In the case of timed exclusivity this is a no brainer. Delaying a game’s release on one platform will certainly lose you some sales, but not nearly as much as you’ll gain by opening up sales to another platform, and in this example a publisher is offering to subsidize that cost for you. It's hard to argue against a deal like that, from a developer's point of view. Of course, communicating that to your fanbase then becomes a matter of damage control.
Full exclusivity is a bit of a stickier situation. Developers have to carefully consider which market will best serve and be served by their game. A good example is the console exclusivity of niche anime style games such as Danganronpa. The PlayStation brand is bigger in Japan than Xbox, and even in America data shows that there is a larger market for these kinds of games on Sony consoles. If a developer were to switch markets they would have to weigh whether or not the money they would bring in would offset potential lost sales.
All in all, the situation a lot more complicated than the image some gamers seem to have of a Snidely Whiplash style villain, wearing a cloak and top-hat, twirling his moustache and saying “MUAHAHA! Now with this exclusivity deal I will be able to afford a mansion made of gold that doubles as a giant robot! Soon the world will be mine! MUAHAHHAHAHA!”
Is Virtual Reality a special case?
Usually articles like this eventually spin into a “give the developer a break” standpoint, but I’m not really here to do that. Negative fan response is a natural part of game PR. Developers need to consider their actions, and if those actions cause a massive negative fan outcry, then that is just something they have to deal with.
But just like developers, fans have to be wary of the consequences of their actions as well. So, while I am not telling you to give the developers a break, I am asking those involved in the current backlash against Kingspray and other virtual reality titles to consider what boycotts and negative review raids will do, not to any specific developer, but to VR as a whole.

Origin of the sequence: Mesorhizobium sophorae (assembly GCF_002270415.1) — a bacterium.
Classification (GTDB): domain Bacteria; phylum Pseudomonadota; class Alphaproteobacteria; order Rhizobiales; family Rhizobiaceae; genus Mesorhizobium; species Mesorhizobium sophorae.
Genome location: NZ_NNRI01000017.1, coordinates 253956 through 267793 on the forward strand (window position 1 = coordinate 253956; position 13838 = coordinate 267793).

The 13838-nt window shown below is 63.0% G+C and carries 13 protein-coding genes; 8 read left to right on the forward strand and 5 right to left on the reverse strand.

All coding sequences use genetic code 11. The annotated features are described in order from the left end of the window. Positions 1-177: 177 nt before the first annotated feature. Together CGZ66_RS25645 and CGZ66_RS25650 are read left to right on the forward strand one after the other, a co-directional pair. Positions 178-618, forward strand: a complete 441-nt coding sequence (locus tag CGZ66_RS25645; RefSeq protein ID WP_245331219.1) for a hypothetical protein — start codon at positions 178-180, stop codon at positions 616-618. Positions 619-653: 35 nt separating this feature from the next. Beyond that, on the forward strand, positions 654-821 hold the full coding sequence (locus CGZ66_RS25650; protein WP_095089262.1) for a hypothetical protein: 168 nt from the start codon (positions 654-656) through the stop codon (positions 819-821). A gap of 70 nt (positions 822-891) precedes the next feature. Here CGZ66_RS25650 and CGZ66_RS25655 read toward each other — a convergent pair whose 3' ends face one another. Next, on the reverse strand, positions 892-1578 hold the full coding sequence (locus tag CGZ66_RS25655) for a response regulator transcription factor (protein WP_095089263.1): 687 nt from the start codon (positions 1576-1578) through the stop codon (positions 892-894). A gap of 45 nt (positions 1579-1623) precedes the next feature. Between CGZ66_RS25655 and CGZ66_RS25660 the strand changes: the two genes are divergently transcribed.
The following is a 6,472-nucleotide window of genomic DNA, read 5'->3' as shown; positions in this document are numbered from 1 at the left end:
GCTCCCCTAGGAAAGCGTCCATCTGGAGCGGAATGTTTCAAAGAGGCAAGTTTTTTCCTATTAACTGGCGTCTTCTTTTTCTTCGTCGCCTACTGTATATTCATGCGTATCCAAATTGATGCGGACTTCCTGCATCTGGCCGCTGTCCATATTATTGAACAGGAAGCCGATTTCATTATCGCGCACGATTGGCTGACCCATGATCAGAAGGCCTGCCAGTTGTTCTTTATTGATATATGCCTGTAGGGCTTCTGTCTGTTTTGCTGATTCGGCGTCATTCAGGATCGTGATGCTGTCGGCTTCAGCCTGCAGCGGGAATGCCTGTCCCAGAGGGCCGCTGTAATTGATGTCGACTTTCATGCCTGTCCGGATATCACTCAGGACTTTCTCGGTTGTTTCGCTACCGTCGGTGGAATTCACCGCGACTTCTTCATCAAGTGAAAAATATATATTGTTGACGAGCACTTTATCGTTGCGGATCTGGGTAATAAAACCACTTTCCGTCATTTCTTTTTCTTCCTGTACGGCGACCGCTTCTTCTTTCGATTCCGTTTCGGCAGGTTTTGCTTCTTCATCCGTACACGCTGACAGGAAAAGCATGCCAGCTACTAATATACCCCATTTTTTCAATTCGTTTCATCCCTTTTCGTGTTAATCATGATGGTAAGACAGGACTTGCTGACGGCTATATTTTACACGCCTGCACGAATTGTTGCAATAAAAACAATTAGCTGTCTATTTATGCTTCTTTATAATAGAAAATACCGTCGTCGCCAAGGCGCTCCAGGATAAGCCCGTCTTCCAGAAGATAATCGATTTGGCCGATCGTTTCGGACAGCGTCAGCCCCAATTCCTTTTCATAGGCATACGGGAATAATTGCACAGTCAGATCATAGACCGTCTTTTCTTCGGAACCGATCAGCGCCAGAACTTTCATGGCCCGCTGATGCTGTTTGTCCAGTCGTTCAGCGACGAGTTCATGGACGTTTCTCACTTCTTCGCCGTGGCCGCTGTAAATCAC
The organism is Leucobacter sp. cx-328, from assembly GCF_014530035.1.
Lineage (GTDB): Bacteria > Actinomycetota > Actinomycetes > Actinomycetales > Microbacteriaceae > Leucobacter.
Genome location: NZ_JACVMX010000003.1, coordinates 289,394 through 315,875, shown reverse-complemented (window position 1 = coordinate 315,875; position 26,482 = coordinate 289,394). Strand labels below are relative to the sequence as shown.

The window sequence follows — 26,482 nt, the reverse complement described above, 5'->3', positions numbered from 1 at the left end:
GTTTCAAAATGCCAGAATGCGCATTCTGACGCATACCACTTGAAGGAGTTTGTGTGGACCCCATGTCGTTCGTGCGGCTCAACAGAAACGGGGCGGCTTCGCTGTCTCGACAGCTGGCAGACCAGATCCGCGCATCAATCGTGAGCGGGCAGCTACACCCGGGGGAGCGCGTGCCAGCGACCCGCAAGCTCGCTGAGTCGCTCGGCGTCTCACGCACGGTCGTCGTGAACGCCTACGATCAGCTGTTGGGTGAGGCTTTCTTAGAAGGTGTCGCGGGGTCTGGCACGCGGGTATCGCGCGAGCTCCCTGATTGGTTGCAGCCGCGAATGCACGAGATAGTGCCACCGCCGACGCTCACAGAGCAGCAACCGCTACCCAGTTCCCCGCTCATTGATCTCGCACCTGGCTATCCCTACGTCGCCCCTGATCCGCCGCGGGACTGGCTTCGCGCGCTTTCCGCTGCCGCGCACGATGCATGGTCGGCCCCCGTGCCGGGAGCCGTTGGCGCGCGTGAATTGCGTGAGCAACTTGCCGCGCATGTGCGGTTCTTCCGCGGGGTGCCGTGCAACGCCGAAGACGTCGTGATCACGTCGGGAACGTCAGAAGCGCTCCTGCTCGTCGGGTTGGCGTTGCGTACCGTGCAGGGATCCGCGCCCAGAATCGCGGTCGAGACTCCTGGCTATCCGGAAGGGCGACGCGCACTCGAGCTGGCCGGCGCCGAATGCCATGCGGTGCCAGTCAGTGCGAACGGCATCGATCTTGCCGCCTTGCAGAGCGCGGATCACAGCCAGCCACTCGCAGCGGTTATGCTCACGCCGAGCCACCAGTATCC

There isn’t a whole lot of money in VR right now. It’s a niche platform, at best. Few consumers have the money to afford VR capable PCs and fewer still have decided to take the plunge into VR gaming. So choosing to develop a game for VR is already, essentially, taking a sort of exclusivity deal without the infusion of cash. You are going to lose the sales of the rest of the gaming populace in order to laser focus your sights on the VR market. Dean Hall, developer of DayZ and Out of Ammo, covered these financial concerns in length in his recent post “The Hard Truth About Virtual Reality Development,” which is a must-read for anyone interested in VR or game development.
Many fans have taken to boycotting and review brigading VR titles that have signed into some sort of exclusivity deal as a way to punish the developer. This punishment is actually quite effective, but I think something that VR fans haven't asked themselves is “What do I want to accomplish?”
If your goal is to force a developer out of business for taking an exclusivity deal, I’d question whether or not your motive is rational, but staging a widescale boycott could very well get you what you desire. Low review scores coupled with low sales are enough to take developers, especially indie developers, and even more especially indie VR developers, completely out of the market. You will have effectively sent your message, but you will have sent your message to someone that, for all intents and purposes, will no longer exist in your market. Your goal may be to “make an example” of this developer by running them out of the market, but that presents a further set of problems.
Let us say, for example, that you succeed with your campaign. You scare developers off from taking exclusivity deals in the indie market. That has ramifications. Developers don’t take these deals unless it somehow benefits them. First party platforms won’t subsidize development costs unless there is something for them in the deal, such as exclusivity. So by cutting off exclusivity deals, you also cut off the chance for EITHER the Oculus or the Vive to subsidize a game’s development.